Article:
Nest Box Project
Join us in helping our native cavity-nesting birds thrive!
At Streamline Planning Consultants we believe it’s important to encourage our local native bird population. That is why we are inviting you to join our “Nest Box Project.” Our expert team has developed this program to help native cavity-nesting birds who have lost their home as a result of damage to their natural habitat & competition with non-native species.
By building and installing bird boxes in strategic locations, educating the public on the need, and teaching people how to build, install and maintain the boxes, we can help our local cavity-nesters thrive!
- Dead trees that contained holes have been largely removed by home-builders, developers and agriculture operators over the past century.
- Wooden fence posts that provided cavities have been replaced by metal posts.
- Different but equally devastating problems include the introduction of European starlings, English sparrows, house cats and feral cats.
Some major causes of the decline are:
Creating New & Safe Homes
Following the guidelines on this page you can learn to install and maintain your very own nest box!
Experience the thrill of actively participating in the recovery of a species as you monitor your feathered tenants. Then, sit back and enjoy watching cavity-nesting birds grow up in your back yard.
Different birds need different size boxes and they need to be placed in strategic locations in order to ensure the proper species will utilize them. We will explain both and provide additional resources for you to explore online.
Using an approved North American Bluebird Society (NABS) nest box design will ensure the maximum chance local native birds will call your box home.
Building Tips & Tricks
- Use untreated, unpainted wood, preferably cedar, pine, cypress, or for larger boxes (owls) nonpressure-treated CDX exterior grade plywood.
- Make sure the wood is rough cut so the birds have something to hold on to when entering and exiting
- Perches are unnecessary for the birds and can allow predators to gain access
- Sloped roof will help the rain to run off and also help keep predators out of the box
- Use a predator-proof mounting pole or install a predator guard around tall posts or telephone poles
- Add drainage holes on the corners of the floor to allow water to drain out of the nest
Choosing the CORRECT HABITAT
To ensure maximum success know their habitat and install your box where you see the target species.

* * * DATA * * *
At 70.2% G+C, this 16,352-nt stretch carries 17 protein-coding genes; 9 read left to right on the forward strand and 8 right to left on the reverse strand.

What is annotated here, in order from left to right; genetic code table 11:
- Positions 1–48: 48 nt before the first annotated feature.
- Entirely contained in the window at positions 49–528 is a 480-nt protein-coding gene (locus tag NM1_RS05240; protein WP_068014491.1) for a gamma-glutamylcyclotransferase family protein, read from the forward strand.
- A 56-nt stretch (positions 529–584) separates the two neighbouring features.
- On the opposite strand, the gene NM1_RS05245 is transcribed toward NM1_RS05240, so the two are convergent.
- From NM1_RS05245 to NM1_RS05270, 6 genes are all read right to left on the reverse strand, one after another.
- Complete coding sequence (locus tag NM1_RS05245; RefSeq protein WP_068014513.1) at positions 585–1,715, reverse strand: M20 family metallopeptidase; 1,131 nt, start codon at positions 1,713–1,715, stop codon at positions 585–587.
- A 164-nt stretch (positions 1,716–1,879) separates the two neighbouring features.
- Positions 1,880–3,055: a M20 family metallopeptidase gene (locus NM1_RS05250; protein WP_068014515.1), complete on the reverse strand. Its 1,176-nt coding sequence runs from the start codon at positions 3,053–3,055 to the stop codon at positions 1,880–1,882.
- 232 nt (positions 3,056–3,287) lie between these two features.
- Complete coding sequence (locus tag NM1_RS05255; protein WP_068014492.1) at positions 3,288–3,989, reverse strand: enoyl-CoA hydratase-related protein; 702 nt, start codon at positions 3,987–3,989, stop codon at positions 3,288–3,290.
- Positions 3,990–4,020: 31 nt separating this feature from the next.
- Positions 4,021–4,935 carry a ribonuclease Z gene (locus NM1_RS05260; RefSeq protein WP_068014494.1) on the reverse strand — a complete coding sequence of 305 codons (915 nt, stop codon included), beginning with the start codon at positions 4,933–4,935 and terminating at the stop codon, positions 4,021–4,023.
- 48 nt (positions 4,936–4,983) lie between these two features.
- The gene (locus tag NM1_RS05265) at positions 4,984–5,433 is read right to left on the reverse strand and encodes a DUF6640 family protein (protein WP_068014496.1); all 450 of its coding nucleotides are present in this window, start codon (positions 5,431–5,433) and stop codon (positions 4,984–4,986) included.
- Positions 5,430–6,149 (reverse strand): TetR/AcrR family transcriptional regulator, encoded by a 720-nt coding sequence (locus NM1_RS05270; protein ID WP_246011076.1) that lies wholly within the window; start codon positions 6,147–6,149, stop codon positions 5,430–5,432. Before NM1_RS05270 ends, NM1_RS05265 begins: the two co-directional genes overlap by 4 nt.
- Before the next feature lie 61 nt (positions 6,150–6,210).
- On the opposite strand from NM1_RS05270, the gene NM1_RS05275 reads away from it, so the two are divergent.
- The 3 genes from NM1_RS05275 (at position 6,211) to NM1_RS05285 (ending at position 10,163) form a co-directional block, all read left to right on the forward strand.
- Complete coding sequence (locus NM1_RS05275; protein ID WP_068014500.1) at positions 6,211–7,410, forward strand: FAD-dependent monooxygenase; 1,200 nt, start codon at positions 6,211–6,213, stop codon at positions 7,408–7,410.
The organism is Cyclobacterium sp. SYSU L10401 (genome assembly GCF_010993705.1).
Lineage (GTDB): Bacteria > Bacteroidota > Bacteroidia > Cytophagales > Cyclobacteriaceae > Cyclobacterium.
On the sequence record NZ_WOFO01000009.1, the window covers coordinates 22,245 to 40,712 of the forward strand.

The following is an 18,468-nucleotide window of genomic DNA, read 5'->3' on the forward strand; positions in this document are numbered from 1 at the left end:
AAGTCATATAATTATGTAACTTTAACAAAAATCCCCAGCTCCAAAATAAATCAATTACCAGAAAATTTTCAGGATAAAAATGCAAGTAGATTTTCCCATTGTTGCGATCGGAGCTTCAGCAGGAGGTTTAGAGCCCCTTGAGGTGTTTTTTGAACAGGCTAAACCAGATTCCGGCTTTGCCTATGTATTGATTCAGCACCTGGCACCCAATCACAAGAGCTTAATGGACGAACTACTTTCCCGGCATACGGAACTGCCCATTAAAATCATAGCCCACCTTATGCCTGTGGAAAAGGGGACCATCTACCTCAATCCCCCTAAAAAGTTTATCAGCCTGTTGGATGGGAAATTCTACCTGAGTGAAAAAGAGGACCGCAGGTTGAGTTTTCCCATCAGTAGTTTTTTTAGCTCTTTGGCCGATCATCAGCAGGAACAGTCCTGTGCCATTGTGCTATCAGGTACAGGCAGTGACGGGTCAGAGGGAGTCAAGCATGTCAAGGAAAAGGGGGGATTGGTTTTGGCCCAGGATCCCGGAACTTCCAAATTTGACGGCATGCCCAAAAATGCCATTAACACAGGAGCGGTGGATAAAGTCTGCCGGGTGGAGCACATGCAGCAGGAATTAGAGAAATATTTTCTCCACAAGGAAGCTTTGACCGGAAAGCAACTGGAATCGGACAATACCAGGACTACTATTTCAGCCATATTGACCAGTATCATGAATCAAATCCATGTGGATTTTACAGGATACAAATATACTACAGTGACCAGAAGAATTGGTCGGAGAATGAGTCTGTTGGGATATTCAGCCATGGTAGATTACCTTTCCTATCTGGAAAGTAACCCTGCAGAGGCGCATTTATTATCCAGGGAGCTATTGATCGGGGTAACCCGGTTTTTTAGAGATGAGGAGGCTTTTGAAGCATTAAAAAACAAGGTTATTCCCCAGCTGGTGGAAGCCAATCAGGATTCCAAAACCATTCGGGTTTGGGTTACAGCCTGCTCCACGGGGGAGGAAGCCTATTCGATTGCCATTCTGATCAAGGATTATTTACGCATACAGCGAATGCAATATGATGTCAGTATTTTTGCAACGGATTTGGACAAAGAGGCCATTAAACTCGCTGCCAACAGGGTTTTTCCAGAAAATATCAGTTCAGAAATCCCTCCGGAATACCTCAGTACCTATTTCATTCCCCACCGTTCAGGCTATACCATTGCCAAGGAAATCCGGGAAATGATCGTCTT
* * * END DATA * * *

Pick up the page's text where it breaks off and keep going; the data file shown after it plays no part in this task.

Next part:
Violet green or tree swallows: Locate your box near a stream, pond or other flying insect-ridden site is ideal. Nearby power lines are a plus for perching. Somewhat rural areas in open fields are good.
American Kestrels & Bluebirds: Open, rural country with sparse vegetation and low grass, with perches like fences and single posts are ideal.Mowed areas such as golf courses, pasture-land, parks and cemeteries with low human traffic are good.
Chickadee: Around trees.
Wood Ducks & Hooded mergansers: Along creeks and ponds.
Owls: They prefer their nest attached to live trees in coniferous forests near a water source.
Keep in mind that each bird species has different preferences and it’s important to know the details of each before installing a box.
Keeping Predators at Bay
Although nest boxes provide nesting opportunities for many native birds, they also can make easy targets for predators. Common predators include raccoons, cats, snakes, and squirrels.
We recommend you install your bird box with free-standingmetal poles or PVC pipes.
The pole method offers several advantages:
- Nest boxes can be mounted higher
- Some predators find poles difficult to climb
- Poles can be easily equipped with predator guards
Maintenance & Monitoring
If you put up a nest box, please be a responsible landlord.
Nest boxes should be monitored and maintained on a regular basis. Unmonitored nest boxes can easily become home to House Sparrows or European Starlings, two introduced species that aggressively compete with native birds, destroying eggs and chicks and sometimes killing adult swallows, bluebirds, and other vulnerable birds.
Please also be sensitive to the particular species when you monitor. Some birds will abandon the nest if they feel threatened.
- Check on the progress and health of nests and nestlings
- Record observational data
- Remove house sparrows before they reproduce
- Watch for signs of vandalism, parasite infestation and predation
- Send data to state and national organizations